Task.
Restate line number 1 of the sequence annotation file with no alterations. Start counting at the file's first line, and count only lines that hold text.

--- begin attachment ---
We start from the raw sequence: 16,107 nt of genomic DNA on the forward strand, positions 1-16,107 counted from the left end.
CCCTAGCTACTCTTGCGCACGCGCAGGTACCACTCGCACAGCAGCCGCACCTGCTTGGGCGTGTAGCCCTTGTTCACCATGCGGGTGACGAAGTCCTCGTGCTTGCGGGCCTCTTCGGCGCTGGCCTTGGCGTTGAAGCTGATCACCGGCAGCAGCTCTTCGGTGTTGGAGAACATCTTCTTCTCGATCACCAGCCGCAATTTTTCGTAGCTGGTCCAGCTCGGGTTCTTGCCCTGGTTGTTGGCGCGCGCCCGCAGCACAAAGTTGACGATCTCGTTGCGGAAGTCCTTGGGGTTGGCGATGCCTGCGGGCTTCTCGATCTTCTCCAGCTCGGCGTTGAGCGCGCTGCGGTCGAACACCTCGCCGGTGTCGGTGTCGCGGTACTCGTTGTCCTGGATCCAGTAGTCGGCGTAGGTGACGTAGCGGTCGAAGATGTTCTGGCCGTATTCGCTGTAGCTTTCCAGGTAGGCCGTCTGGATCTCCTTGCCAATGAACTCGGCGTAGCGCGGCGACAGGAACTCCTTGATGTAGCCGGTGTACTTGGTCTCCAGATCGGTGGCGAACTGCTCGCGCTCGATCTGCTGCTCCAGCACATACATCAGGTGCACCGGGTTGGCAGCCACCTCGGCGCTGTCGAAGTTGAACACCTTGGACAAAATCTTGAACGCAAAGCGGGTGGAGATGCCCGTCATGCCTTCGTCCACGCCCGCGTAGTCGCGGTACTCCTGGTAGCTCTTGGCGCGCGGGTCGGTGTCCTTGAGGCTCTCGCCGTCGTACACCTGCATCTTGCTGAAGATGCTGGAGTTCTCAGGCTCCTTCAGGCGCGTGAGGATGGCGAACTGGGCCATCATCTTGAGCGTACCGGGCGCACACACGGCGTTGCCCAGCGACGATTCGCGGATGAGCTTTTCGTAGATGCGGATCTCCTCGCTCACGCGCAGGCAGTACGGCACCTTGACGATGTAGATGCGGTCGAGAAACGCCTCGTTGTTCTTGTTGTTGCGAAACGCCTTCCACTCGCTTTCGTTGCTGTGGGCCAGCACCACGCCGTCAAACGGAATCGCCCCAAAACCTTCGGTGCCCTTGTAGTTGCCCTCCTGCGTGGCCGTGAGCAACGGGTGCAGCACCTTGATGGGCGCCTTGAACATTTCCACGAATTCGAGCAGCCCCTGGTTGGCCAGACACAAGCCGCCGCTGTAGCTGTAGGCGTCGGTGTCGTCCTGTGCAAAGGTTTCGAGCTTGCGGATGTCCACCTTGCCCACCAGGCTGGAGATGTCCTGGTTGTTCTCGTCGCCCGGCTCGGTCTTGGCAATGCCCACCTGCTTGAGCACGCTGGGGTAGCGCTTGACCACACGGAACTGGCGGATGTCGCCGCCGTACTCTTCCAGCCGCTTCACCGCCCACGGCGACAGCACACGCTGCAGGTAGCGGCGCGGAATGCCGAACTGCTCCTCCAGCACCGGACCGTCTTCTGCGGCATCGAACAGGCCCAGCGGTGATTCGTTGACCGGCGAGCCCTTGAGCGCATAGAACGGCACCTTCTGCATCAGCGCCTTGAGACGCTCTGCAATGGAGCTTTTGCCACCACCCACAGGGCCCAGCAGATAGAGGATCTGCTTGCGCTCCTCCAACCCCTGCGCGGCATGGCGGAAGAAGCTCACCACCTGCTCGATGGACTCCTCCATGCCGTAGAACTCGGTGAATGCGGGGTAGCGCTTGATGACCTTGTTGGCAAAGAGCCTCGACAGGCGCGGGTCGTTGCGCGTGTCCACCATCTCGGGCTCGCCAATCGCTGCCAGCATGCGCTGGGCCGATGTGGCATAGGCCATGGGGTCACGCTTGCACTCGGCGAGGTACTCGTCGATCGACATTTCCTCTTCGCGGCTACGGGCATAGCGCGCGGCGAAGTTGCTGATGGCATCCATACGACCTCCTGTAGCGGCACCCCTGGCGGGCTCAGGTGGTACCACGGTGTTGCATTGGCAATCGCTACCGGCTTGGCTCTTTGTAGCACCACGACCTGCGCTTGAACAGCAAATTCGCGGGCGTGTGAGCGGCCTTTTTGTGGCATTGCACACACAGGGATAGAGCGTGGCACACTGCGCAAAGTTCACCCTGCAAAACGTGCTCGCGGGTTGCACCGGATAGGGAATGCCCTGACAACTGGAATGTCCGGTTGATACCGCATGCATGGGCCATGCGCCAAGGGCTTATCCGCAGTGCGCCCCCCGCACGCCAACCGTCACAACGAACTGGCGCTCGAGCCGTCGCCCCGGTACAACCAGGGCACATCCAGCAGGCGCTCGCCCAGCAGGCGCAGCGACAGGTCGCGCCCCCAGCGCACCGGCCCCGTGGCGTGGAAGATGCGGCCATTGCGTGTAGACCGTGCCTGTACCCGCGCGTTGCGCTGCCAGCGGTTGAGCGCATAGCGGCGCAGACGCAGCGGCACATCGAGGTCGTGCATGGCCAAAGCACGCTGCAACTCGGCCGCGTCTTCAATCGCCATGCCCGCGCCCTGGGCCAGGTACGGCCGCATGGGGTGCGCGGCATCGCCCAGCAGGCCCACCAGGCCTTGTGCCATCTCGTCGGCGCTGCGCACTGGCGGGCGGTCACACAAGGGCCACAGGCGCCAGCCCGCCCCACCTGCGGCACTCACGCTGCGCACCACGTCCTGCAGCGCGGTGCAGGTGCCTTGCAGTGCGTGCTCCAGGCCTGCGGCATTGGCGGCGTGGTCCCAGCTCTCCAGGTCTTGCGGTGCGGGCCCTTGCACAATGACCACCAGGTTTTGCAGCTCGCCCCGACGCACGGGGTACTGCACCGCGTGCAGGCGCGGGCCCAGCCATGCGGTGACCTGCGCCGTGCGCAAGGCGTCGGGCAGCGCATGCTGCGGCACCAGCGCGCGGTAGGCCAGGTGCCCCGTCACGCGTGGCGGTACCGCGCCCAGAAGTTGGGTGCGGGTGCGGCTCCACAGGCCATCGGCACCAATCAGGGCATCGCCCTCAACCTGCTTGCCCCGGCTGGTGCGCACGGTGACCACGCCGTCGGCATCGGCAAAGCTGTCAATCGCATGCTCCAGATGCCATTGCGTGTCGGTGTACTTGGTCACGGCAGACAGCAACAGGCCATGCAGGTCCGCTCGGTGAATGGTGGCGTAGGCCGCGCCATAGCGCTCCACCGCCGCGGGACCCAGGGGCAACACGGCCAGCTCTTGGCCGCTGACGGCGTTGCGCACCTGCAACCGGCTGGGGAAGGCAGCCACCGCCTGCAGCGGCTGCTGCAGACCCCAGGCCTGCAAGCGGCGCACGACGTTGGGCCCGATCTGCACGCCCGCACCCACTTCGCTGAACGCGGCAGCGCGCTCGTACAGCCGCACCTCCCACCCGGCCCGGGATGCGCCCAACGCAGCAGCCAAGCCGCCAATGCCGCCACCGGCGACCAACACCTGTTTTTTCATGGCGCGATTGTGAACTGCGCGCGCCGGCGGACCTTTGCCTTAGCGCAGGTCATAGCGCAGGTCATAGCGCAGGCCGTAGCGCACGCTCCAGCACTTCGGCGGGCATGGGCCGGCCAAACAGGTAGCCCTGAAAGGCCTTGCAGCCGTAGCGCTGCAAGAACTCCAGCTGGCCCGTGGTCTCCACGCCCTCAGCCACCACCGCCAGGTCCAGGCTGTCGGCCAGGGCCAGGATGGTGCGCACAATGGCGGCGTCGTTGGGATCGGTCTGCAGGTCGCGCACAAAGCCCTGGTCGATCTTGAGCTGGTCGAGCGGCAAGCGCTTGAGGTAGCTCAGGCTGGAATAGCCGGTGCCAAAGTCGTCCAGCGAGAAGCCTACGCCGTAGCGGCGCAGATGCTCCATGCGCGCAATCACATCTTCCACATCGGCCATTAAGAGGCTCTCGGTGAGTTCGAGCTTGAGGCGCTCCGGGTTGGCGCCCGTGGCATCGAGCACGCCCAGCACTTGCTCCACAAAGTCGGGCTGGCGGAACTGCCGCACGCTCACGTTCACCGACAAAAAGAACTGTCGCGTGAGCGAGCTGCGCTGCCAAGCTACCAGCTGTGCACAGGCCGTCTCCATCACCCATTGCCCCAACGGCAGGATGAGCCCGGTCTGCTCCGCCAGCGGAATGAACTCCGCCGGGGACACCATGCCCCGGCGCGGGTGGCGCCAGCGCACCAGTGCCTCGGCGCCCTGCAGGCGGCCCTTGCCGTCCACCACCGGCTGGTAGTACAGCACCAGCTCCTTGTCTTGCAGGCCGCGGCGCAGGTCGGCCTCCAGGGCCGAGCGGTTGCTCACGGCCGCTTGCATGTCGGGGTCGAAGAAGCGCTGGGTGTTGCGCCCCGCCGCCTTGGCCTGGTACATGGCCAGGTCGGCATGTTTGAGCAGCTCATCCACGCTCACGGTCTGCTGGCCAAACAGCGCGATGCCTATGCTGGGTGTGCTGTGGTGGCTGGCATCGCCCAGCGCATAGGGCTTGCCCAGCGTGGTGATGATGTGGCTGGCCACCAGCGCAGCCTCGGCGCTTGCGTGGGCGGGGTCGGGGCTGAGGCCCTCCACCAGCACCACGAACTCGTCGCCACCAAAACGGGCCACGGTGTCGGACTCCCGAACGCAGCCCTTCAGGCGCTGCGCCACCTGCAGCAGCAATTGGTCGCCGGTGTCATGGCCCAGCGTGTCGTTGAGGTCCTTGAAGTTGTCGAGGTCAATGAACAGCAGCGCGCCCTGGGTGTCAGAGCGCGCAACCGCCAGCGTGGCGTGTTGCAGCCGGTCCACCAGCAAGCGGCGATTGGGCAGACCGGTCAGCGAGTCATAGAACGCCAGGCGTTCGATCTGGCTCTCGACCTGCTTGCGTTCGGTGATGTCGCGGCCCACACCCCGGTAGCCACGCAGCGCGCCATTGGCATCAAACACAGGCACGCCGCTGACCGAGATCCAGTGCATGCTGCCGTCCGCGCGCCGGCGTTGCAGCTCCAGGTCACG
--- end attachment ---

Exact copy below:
We start from the raw sequence: 16,107 nt of genomic DNA on the forward strand, positions 1-16,107 counted from the left end.